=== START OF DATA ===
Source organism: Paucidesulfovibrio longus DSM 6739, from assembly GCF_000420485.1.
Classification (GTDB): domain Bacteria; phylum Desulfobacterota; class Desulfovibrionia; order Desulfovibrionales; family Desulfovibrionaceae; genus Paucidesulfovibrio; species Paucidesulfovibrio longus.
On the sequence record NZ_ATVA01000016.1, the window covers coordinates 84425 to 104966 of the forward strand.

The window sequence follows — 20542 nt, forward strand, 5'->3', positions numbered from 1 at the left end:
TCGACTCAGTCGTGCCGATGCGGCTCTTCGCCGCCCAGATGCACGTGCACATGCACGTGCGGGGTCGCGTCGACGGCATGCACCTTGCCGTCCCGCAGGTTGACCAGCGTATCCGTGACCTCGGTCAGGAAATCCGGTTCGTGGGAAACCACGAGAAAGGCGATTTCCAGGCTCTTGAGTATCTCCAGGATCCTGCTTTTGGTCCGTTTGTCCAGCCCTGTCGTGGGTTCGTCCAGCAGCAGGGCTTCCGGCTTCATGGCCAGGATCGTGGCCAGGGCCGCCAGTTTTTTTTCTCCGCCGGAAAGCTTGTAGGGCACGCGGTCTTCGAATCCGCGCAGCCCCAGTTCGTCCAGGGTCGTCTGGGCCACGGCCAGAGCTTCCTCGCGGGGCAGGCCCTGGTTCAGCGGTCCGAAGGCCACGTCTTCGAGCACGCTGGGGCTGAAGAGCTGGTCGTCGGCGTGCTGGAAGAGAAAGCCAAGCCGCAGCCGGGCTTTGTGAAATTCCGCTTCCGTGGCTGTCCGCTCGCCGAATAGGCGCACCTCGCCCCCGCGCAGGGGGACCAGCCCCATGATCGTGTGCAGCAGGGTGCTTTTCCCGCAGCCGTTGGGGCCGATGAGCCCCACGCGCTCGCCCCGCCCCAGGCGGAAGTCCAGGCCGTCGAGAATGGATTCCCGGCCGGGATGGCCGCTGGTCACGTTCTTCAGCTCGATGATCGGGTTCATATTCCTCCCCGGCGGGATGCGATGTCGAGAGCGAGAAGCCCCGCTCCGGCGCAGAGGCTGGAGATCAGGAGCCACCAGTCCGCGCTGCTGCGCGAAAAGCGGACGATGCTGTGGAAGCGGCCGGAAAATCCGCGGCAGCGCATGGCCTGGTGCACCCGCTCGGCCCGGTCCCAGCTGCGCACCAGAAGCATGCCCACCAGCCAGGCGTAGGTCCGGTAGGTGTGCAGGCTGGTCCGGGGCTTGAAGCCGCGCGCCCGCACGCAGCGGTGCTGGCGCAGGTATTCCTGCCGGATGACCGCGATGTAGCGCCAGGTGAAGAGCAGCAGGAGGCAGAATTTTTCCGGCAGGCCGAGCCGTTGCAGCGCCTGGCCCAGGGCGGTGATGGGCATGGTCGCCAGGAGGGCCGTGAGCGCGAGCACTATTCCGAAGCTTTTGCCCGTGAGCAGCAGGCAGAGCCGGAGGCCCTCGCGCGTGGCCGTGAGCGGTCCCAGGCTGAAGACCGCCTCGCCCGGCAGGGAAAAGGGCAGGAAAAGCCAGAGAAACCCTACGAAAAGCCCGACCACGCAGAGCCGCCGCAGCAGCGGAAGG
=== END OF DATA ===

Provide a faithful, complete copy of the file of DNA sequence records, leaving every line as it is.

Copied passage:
Source organism: Paucidesulfovibrio longus DSM 6739, from assembly GCF_000420485.1.
Classification (GTDB): domain Bacteria; phylum Desulfobacterota; class Desulfovibrionia; order Desulfovibrionales; family Desulfovibrionaceae; genus Paucidesulfovibrio; species Paucidesulfovibrio longus.
On the sequence record NZ_ATVA01000016.1, the window covers coordinates 84425 to 104966 of the forward strand.

The window sequence follows — 20542 nt, forward strand, 5'->3', positions numbered from 1 at the left end:
TCGACTCAGTCGTGCCGATGCGGCTCTTCGCCGCCCAGATGCACGTGCACATGCACGTGCGGGGTCGCGTCGACGGCATGCACCTTGCCGTCCCGCAGGTTGACCAGCGTATCCGTGACCTCGGTCAGGAAATCCGGTTCGTGGGAAACCACGAGAAAGGCGATTTCCAGGCTCTTGAGTATCTCCAGGATCCTGCTTTTGGTCCGTTTGTCCAGCCCTGTCGTGGGTTCGTCCAGCAGCAGGGCTTCCGGCTTCATGGCCAGGATCGTGGCCAGGGCCGCCAGTTTTTTTTCTCCGCCGGAAAGCTTGTAGGGCACGCGGTCTTCGAATCCGCGCAGCCCCAGTTCGTCCAGGGTCGTCTGGGCCACGGCCAGAGCTTCCTCGCGGGGCAGGCCCTGGTTCAGCGGTCCGAAGGCCACGTCTTCGAGCACGCTGGGGCTGAAGAGCTGGTCGTCGGCGTGCTGGAAGAGAAAGCCAAGCCGCAGCCGGGCTTTGTGAAATTCCGCTTCCGTGGCTGTCCGCTCGCCGAATAGGCGCACCTCGCCCCCGCGCAGGGGGACCAGCCCCATGATCGTGTGCAGCAGGGTGCTTTTCCCGCAGCCGTTGGGGCCGATGAGCCCCACGCGCTCGCCCCGCCCCAGGCGGAAGTCCAGGCCGTCGAGAATGGATTCCCGGCCGGGATGGCCGCTGGTCACGTTCTTCAGCTCGATGATCGGGTTCATATTCCTCCCCGGCGGGATGCGATGTCGAGAGCGAGAAGCCCCGCTCCGGCGCAGAGGCTGGAGATCAGGAGCCACCAGTCCGCGCTGCTGCGCGAAAAGCGGACGATGCTGTGGAAGCGGCCGGAAAATCCGCGGCAGCGCATGGCCTGGTGCACCCGCTCGGCCCGGTCCCAGCTGCGCACCAGAAGCATGCCCACCAGCCAGGCGTAGGTCCGGTAGGTGTGCAGGCTGGTCCGGGGCTTGAAGCCGCGCGCCCGCACGCAGCGGTGCTGGCGCAGGTATTCCTGCCGGATGACCGCGATGTAGCGCCAGGTGAAGAGCAGCAGGAGGCAGAATTTTTCCGGCAGGCCGAGCCGTTGCAGCGCCTGGCCCAGGGCGGTGATGGGCATGGTCGCCAGGAGGGCCGTGAGCGCGAGCACTATTCCGAAGCTTTTGCCCGTGAGCAGCAGGCAGAGCCGGAGGCCCTCGCGCGTGGCCGTGAGCGGTCCCAGGCTGAAGACCGCCTCGCCCGGCAGGGAAAAGGGCAGGAAAAGCCAGAGAAACCCTACGAAAAGCCCGACCACGCAGAGCCGCCGCAGCAGCGGAAGG